TAMPA, Fla. (WFLA) — Among the United States’ deadliest roads and highways, Florida is home to three of the worst. Find By Plate, a “free resource for license plate lookup and reporting bad drivers,” analyzed traffic data across the country and picked out 20 most fatal roads to drive on.

Three of those roads were in Florida, including one in Tampa Bay.

The Florida roads with the deadliest traffic were U.S. Route 1, Interstate 4, and Interstate 95. The three highways stretch across multiple states and counties, but have big impacts on road safety in the Sunshine State.

According to the Find By Plate study, I-95 is the 17th deadliest road in America, stretching from Miami to Houlton, Maine across more than 1,900 miles. The company said “accidents on this highway are frequently serious, involving multiple vehicles and high-speed crashes.”

The most dangerous portions, according to Find By Plate, are in South and Central Florida, which “have high volumes of daily traffic” in Miami-Dade and Palm Beach counties.

Moving across Florida, I-4 is another deadly road. I-4 has a reported 1.4 deaths per mile and stretches 132 miles from Daytona Beach to Tampa. It’s ranked as the third most deadly road in the country, with Find By Plate saying “there are many rental car drivers on this stretch of road that are prone to distracted driving,” somewhat due to its run through Orlando, a “tourist hotspot.”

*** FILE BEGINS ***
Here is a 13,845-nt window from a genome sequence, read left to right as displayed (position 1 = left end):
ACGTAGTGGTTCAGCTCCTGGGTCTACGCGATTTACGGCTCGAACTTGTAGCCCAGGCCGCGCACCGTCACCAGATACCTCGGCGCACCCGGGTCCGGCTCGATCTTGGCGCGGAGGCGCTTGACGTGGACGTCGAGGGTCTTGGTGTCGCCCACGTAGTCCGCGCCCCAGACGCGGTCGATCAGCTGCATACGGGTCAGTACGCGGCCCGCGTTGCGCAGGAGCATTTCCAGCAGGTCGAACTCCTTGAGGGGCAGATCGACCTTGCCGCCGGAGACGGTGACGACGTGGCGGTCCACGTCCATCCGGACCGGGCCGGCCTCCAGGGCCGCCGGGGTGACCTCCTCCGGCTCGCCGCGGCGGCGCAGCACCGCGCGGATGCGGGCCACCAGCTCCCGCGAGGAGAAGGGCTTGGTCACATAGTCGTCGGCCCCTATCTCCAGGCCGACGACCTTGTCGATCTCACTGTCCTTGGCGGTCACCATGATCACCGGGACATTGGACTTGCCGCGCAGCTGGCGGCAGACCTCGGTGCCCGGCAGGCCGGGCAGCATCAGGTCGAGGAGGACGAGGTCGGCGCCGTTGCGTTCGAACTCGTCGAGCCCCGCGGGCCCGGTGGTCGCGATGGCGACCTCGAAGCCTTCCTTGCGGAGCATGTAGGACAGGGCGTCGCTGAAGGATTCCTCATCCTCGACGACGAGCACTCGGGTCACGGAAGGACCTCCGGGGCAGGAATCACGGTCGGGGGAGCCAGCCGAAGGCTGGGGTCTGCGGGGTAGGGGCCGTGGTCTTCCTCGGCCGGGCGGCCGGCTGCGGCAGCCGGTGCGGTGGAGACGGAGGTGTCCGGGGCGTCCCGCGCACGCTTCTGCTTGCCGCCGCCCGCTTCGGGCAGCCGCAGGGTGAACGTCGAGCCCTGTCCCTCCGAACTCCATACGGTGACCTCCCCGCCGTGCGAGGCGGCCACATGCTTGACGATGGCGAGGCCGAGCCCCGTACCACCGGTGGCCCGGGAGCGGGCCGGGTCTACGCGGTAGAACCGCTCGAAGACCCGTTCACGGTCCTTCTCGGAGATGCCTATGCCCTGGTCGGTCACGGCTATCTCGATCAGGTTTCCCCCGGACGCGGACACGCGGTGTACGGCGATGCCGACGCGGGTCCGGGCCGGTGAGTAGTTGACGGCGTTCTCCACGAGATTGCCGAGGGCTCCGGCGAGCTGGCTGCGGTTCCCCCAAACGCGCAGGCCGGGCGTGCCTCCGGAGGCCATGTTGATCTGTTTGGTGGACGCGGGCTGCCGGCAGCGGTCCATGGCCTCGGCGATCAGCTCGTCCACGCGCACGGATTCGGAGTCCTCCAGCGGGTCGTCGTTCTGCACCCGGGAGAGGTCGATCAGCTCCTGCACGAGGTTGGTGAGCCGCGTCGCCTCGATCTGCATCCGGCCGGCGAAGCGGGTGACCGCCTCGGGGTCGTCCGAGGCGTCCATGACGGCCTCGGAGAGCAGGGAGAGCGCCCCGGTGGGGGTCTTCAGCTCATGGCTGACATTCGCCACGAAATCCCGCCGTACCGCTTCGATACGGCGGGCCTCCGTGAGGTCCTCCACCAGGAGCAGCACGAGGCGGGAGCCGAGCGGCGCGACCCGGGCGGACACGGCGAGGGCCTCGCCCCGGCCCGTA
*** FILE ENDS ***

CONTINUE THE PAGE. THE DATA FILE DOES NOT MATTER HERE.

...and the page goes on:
The final Florida roadway on the list is U.S. Route 1, the deadliest road in all of the United States.

Find By Plate said its one of the deadliest due to a lack of full bans on using cell phones while driving. Ranked at No. 1, U.S. Route 1 is described as “a straight shot down the Sunshine State’s east coast, which encourages aggressive drivers to overspeed” and that the portion which connects Miami to the Florida Keys, the Overseas Highway” is difficult to navigate safely due to being made of a “number of ocean bridges.”

The bad driver lookup firm also said Florida was among the top 5 worst states in the country for driving experience, ranked 50th out of 51 total, counting Washington. Only California was ranked lower.

Part of the low ranking among all 50 states and the nation’s capital is from the cost of auto insurance, cost of car repairs, and average commute times, among other factors, according to Find By Plate.